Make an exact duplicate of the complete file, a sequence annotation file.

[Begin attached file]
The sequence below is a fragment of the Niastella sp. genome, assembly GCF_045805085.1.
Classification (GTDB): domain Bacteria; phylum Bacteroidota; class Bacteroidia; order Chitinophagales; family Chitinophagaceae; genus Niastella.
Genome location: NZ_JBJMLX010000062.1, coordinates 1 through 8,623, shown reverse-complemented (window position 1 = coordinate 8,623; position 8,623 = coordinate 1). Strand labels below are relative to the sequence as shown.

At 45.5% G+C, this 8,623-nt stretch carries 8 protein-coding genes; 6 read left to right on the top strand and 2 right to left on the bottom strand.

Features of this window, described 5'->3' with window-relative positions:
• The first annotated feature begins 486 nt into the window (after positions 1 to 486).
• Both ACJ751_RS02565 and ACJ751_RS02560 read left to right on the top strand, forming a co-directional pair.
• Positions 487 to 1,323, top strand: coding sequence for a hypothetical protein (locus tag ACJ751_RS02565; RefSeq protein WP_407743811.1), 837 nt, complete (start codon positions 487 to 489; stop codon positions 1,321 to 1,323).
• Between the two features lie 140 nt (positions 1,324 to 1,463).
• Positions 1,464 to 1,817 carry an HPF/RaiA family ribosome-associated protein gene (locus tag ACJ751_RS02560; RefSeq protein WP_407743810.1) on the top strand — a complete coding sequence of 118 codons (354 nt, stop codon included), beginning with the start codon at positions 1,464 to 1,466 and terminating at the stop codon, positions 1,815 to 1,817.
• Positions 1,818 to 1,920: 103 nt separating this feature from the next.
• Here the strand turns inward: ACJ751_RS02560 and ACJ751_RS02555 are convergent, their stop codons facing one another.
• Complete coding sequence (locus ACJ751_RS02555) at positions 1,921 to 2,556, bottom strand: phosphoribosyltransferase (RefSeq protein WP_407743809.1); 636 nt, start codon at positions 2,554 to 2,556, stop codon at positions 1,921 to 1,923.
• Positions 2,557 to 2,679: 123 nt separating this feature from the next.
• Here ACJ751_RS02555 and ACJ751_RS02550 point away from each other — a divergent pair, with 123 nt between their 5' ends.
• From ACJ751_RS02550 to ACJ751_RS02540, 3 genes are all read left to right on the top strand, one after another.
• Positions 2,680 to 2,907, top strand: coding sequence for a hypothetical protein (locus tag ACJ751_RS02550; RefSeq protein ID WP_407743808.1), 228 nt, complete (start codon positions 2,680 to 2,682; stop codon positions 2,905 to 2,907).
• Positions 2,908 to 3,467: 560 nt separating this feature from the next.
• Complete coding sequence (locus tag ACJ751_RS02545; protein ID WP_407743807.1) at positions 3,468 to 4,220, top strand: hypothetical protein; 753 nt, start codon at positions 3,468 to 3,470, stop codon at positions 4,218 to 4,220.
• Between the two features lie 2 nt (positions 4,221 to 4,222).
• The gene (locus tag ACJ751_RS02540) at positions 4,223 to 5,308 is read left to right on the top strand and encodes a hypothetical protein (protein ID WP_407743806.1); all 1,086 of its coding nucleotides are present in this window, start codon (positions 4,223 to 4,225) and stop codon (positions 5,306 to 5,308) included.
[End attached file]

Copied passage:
The sequence below is a fragment of the Niastella sp. genome, assembly GCF_045805085.1.
Classification (GTDB): domain Bacteria; phylum Bacteroidota; class Bacteroidia; order Chitinophagales; family Chitinophagaceae; genus Niastella.
Genome location: NZ_JBJMLX010000062.1, coordinates 1 through 8,623, shown reverse-complemented (window position 1 = coordinate 8,623; position 8,623 = coordinate 1). Strand labels below are relative to the sequence as shown.

At 45.5% G+C, this 8,623-nt stretch carries 8 protein-coding genes; 6 read left to right on the top strand and 2 right to left on the bottom strand.

Features of this window, described 5'->3' with window-relative positions:
• The first annotated feature begins 486 nt into the window (after positions 1 to 486).
• Both ACJ751_RS02565 and ACJ751_RS02560 read left to right on the top strand, forming a co-directional pair.
• Positions 487 to 1,323, top strand: coding sequence for a hypothetical protein (locus tag ACJ751_RS02565; RefSeq protein WP_407743811.1), 837 nt, complete (start codon positions 487 to 489; stop codon positions 1,321 to 1,323).
• Between the two features lie 140 nt (positions 1,324 to 1,463).
• Positions 1,464 to 1,817 carry an HPF/RaiA family ribosome-associated protein gene (locus tag ACJ751_RS02560; RefSeq protein WP_407743810.1) on the top strand — a complete coding sequence of 118 codons (354 nt, stop codon included), beginning with the start codon at positions 1,464 to 1,466 and terminating at the stop codon, positions 1,815 to 1,817.
• Positions 1,818 to 1,920: 103 nt separating this feature from the next.
• Here the strand turns inward: ACJ751_RS02560 and ACJ751_RS02555 are convergent, their stop codons facing one another.
• Complete coding sequence (locus ACJ751_RS02555) at positions 1,921 to 2,556, bottom strand: phosphoribosyltransferase (RefSeq protein WP_407743809.1); 636 nt, start codon at positions 2,554 to 2,556, stop codon at positions 1,921 to 1,923.
• Positions 2,557 to 2,679: 123 nt separating this feature from the next.
• Here ACJ751_RS02555 and ACJ751_RS02550 point away from each other — a divergent pair, with 123 nt between their 5' ends.
• From ACJ751_RS02550 to ACJ751_RS02540, 3 genes are all read left to right on the top strand, one after another.
• Positions 2,680 to 2,907, top strand: coding sequence for a hypothetical protein (locus tag ACJ751_RS02550; RefSeq protein ID WP_407743808.1), 228 nt, complete (start codon positions 2,680 to 2,682; stop codon positions 2,905 to 2,907).
• Positions 2,908 to 3,467: 560 nt separating this feature from the next.
• Complete coding sequence (locus tag ACJ751_RS02545; protein ID WP_407743807.1) at positions 3,468 to 4,220, top strand: hypothetical protein; 753 nt, start codon at positions 3,468 to 3,470, stop codon at positions 4,218 to 4,220.
• Between the two features lie 2 nt (positions 4,221 to 4,222).
• The gene (locus tag ACJ751_RS02540) at positions 4,223 to 5,308 is read left to right on the top strand and encodes a hypothetical protein (protein ID WP_407743806.1); all 1,086 of its coding nucleotides are present in this window, start codon (positions 4,223 to 4,225) and stop codon (positions 5,306 to 5,308) included.